The Role of Social Influence in Buyer Behavior (Abstract)


Robert E. Burnkrant and Alain Cousineau, (1974) ,"The Role of Social Influence in Buyer Behavior (Abstract)", in NA - Advances in Consumer Research Volume 01, eds. Scott Ward and Peter Wright, Ann Abor, MI : Association for Consumer Research, Pages: 431.

Advances in Consumer Research Volume 1, 1974    Page 431


Robert E. Burnkrant, University of California, Berkeley

Alain Cousineau,, Sherbrooke University

The social influence literature was reviewed to shed further light on the processes underlying the results obtained in marketing research. It was suggested that the methodology employed in this research was such that it would not be likely to lead to the presence of strong normative pressures to comply. Despite this absence of clear normative pressure researchers have consistently found evidence that social influence is operating in their experiments. This influence has generally been attributed to a tendency of individuals to comply with group norms.

It was suggested that the influence operating in these situations is actually informational rather than normative. People who are given the task of evaluating an ambiguous object are believed to accept the behaviors and opinions of others as evidence about the true state of the object. They would be expected to use the evidence of other people's reactions to an object as a basis for inferring characteristics such as quality or value to the object. It was suggested that the type of influence operating in most marketing research studies of social influence and the type operating in the market place is largely this sort of influence.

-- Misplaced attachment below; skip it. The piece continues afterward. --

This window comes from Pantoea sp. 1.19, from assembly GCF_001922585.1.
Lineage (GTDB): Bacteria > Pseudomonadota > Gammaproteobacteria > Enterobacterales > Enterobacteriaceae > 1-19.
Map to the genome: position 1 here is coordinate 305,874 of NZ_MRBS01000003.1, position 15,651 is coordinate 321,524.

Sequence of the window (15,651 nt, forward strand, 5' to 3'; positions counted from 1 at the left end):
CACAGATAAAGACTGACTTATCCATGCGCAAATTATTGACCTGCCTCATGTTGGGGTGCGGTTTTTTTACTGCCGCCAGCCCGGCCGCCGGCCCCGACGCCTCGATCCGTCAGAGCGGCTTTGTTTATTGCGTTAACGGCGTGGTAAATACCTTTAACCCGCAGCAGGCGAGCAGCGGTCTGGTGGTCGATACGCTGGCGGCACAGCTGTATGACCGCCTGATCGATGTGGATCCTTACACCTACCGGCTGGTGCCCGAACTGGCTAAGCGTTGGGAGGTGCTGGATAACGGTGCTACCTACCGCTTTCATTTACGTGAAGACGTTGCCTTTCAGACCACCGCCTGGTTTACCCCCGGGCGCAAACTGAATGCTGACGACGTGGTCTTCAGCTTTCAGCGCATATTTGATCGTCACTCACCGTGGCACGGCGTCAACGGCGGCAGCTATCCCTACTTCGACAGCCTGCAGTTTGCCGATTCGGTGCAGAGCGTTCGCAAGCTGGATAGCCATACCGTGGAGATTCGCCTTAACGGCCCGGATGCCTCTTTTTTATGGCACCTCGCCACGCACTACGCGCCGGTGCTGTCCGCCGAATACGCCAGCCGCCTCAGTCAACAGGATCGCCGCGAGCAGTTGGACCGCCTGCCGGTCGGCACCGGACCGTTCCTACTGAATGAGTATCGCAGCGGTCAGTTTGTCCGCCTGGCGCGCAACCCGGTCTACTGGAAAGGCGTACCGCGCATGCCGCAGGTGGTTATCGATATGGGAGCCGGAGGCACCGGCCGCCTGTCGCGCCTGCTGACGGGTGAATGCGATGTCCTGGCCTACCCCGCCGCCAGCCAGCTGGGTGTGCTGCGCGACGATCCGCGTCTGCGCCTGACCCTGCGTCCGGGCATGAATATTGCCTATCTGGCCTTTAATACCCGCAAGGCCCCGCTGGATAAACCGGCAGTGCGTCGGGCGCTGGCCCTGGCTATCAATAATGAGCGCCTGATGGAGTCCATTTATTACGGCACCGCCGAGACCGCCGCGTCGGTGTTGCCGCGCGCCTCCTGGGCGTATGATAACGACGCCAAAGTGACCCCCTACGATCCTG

It was further suggested that when people are given a problem solving task to perform the result of a normative influence attempt would be to induce a state of psychological reactance if the influence attempt were perceived as constraining their freedom to behave in the task. This state of psychological reactance would mediate the obtained influence tending to minimize or reverse the compliance which would normally be predicted.

An experiment was performed and reported in which subjects were asked to evaluate coffee after exposure to evaluations which were high in uniformity, low in uniformity or of unknown uniformity. The evaluations were attributed either to a high or a low credibility source. After exposure to this information subjects were asked to taste and evaluate the coffee themselves under either the condition in which they believed their response would be anonymous of the condition in which they believed it would be identifiable by others. Evidence was found to support the presence of informational social influence. The normative influence attempt showed evidence of having produced psychological reactance.



Robert E. Burnkrant, University of California, Berkeley
Alain Cousineau,, Sherbrooke University


NA - Advances in Consumer Research Volume 01 | 1974

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